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SYFY WIRE plants

Plants make their own aspirin to protect them when stressed

Can you still get a headache if you don't have a head?

By Cassidy Ward
Pill with fruits inside

In the medical comedy-drama series Royal Pains (now streaming on Peacock!), Dr. Hank Lawson has to walk a tightrope between serving himself and serving the community at his own expense. It isn’t the most high-stakes dilemma in the world, but it’s representative of the kinds of compromises which are often necessary in medicine.

Those compromises, it turns out, begin at the biological level long before they ever reach a laboratory or doctor’s office. In fact, organisms with lives which seem comparatively simple to our own walk a biological balance to keep themselves healthy every day, and they do so in incredibly complex ways even without the benefit of modern medicine or pharmaceuticals.

Scientists from the University of California, Riverside recently studied the stress response of a model plant organism and found that when the going gets tough, they make their own aspirin. Their findings were published in the journal Science Advances.

For a long time, most of us considered plants to be largely passive organisms, spending their days quite literally rooted to the same spot and relying on animals or even the wind to help them pass on their genes to the next generation. More and more, science is revealing that we don’t give plants near enough credit, and they do in fact respond to their environment in complex and interesting ways. Some of their methods rival those of their animal counterparts, while remaining a little subtler.

One way they respond to environmental pressures is through chemical response to external stimuli. Plants, of course, rely on sunlight for photosynthesis, a critical part of their metabolic processes, but as with most things the difference between medicine and poison is in the dose. Too much sunlight, too intensely or for too long, can be just as dangerous to plants as not enough.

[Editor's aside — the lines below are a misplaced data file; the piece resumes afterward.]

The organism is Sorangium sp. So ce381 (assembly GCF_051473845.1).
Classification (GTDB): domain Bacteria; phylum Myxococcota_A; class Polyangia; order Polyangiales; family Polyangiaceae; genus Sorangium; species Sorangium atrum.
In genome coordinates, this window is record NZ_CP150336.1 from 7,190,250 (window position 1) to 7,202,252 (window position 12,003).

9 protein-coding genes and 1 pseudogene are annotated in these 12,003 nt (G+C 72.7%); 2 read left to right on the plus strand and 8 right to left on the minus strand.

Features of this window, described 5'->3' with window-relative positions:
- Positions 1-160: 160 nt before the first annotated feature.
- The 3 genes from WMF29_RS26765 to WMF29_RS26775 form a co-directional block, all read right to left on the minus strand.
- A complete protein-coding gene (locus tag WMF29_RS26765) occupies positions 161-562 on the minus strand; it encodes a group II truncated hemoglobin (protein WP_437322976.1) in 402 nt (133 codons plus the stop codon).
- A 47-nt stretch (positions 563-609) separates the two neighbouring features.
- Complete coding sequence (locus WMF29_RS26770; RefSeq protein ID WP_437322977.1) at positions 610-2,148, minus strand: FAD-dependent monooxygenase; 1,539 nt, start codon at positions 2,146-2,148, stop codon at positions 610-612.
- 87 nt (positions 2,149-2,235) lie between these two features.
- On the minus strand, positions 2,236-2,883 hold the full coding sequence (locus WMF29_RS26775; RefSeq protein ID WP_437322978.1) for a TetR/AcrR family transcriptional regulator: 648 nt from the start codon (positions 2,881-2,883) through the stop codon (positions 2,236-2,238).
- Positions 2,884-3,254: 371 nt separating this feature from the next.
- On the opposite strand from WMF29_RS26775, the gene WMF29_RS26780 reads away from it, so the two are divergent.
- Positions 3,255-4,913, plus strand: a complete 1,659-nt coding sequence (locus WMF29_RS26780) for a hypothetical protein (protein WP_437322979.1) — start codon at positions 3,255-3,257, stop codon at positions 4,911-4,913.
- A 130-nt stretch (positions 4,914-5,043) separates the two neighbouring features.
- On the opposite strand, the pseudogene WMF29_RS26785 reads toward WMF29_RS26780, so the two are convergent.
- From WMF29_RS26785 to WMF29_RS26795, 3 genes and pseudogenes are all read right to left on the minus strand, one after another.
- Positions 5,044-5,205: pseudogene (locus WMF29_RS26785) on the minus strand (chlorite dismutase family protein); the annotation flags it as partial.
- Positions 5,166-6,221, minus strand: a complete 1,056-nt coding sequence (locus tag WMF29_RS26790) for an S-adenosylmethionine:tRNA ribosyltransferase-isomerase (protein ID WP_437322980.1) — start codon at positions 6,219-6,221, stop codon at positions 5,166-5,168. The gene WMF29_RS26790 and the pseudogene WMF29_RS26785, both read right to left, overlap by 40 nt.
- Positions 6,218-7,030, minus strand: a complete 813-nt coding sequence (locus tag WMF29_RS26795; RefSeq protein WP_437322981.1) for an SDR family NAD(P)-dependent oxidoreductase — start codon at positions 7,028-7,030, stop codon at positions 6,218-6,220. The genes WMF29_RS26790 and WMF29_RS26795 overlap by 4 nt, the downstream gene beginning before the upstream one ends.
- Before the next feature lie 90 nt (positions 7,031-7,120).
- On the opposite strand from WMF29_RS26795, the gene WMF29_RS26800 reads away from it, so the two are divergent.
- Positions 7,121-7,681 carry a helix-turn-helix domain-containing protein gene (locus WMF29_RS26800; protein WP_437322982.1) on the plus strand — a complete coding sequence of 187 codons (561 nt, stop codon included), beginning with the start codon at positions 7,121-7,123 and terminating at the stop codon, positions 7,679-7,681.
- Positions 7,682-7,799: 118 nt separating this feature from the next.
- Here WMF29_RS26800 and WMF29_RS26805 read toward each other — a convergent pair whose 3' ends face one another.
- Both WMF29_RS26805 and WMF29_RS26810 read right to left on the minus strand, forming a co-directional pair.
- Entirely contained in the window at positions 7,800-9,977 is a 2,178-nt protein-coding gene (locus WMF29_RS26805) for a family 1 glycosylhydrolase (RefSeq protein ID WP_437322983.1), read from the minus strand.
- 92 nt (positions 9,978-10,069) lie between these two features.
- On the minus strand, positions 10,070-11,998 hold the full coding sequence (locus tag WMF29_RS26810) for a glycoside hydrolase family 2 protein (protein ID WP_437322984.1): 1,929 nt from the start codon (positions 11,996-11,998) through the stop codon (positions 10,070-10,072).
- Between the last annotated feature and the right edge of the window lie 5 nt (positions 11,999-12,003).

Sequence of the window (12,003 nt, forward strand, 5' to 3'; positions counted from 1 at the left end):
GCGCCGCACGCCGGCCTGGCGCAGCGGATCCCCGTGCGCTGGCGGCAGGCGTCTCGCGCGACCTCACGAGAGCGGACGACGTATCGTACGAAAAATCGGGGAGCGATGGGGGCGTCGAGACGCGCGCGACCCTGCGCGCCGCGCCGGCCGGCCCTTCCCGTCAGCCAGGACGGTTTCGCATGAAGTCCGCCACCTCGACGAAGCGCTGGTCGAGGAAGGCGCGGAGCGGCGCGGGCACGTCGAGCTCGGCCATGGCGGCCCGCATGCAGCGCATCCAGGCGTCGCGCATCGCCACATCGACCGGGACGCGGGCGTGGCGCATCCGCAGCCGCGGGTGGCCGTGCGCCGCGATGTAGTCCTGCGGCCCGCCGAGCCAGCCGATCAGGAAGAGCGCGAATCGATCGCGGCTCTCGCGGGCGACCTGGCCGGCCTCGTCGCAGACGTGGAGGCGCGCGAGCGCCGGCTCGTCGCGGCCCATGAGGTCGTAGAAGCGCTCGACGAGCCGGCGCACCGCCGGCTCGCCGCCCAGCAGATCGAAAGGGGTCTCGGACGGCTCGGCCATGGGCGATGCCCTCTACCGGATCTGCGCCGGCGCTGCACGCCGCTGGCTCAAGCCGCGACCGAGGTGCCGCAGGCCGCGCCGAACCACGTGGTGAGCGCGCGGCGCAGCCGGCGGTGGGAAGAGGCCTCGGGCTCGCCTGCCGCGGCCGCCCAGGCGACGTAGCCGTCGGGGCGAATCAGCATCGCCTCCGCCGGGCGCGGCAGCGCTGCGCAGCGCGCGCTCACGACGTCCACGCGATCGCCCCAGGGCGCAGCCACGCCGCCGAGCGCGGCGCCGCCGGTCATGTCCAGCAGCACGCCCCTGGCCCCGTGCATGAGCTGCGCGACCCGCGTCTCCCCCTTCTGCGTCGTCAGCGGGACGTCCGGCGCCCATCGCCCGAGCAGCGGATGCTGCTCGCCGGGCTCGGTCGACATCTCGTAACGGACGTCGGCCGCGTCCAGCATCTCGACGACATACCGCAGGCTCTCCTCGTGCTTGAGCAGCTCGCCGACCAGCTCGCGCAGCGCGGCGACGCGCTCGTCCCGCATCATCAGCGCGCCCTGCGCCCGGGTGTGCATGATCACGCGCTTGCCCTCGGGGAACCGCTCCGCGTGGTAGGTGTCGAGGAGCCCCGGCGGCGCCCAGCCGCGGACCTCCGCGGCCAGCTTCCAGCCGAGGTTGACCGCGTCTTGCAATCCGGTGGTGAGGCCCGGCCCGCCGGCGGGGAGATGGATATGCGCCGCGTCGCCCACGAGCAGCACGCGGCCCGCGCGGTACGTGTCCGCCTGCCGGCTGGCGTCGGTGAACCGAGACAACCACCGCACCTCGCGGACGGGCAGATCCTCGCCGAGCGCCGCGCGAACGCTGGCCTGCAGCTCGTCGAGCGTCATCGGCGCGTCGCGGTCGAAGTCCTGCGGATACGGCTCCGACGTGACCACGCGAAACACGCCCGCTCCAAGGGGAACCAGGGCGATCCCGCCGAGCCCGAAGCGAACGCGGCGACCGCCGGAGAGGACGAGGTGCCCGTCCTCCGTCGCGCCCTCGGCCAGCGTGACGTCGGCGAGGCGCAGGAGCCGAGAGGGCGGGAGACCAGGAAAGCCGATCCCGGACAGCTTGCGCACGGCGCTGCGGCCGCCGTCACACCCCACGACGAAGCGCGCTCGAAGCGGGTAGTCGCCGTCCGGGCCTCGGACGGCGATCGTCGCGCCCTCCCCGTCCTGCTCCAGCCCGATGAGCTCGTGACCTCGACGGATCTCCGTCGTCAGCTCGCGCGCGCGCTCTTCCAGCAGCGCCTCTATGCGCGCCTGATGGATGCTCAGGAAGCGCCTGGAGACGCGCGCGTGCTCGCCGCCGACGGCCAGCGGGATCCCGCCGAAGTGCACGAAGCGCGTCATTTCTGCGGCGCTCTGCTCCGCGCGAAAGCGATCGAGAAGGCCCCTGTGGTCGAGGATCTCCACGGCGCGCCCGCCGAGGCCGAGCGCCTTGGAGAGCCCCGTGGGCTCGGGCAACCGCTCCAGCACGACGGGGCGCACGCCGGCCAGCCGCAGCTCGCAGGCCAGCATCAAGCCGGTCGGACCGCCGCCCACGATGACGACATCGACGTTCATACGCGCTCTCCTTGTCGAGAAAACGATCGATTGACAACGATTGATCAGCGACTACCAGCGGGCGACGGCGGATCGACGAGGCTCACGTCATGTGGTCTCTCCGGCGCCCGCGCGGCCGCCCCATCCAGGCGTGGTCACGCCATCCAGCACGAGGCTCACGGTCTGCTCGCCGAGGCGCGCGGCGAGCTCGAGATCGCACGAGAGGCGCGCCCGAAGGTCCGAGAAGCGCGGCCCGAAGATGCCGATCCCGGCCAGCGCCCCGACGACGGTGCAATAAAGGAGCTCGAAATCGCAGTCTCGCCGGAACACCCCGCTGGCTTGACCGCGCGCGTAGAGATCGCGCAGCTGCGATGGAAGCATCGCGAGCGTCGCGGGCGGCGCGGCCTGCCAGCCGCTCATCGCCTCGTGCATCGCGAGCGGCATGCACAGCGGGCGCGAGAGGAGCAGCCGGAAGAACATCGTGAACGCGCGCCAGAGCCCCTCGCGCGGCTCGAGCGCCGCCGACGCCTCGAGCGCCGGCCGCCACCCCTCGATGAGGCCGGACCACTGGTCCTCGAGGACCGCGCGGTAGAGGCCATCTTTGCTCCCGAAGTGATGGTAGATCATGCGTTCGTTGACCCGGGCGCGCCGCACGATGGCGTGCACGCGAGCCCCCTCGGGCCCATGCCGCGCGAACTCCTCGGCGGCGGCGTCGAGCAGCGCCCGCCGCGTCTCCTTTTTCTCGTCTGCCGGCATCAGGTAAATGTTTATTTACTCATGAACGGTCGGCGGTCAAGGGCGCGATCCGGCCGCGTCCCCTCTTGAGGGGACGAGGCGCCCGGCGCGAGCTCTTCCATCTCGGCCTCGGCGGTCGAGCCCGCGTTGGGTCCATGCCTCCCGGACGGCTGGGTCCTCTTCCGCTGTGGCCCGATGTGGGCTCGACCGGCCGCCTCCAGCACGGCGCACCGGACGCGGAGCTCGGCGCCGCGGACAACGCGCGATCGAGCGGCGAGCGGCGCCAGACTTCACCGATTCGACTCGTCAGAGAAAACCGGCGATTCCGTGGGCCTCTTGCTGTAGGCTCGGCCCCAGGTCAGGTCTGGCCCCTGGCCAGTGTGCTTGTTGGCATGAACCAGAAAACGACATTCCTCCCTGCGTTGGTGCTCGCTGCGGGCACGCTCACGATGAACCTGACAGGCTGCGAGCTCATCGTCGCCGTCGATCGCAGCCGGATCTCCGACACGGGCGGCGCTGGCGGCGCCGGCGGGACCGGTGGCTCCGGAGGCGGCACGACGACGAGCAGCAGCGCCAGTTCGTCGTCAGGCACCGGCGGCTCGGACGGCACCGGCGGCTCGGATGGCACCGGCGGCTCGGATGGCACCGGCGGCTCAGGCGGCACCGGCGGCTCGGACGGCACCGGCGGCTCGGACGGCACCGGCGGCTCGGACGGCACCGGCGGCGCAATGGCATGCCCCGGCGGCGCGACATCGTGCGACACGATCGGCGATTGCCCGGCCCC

If you’ve ever spent a hot summer day at the beach you might have a sense of what they’re going through. The major difference being that they can’t hide in the shade. When humans are exposed to too much sunlight, the body produces reactive oxygen species which result in burns and freckles. Something similar is happening in plants.

Scientists looked at the plant Arabidopsis, otherwise known as thale cress — a plant which recently made headlines when it was grown in lunar soil — and found that the ROS response acts as a klaxon at low levels, kicking their bodies into emergency action. In Arabidopsis, and likely in other plants, this process triggers the production of a molecule known as MEcPP which, in turns, kicks off the production of salicylic acid, a major component in the production of aspirin.

The presence of salicylic acid in the plant’s cells protects the chloroplasts and acts as a sort of sunscreen to guard them from overexposure to sunlight. In essence, it’s like the plants recognize an environmental hazard and start manufacturing their own pain killers to protect themselves until the threat passes.

Researchers are planning to investigate other plant species to confirm that similar processes are happening. Given the increased risk of exposure to high temperatures and sunlight as a consequence of climate change, scientists hope that a clearer understanding of these processes might provide opportunities to improve crop resistance, making them better equipped to withstand a changing world.

The researchers note that shoring up the survival potential of plant species will have a cascading impact on our own comfort and survival in the future. Plants not only provide a source of food for people, but they also produce oxygen, capture carbon, and provide a habitat for other animal species. Protecting them is in our best interests and it’s comforting to know that while our activities might be causing them pain, they’ve got ways to dull the discomfort.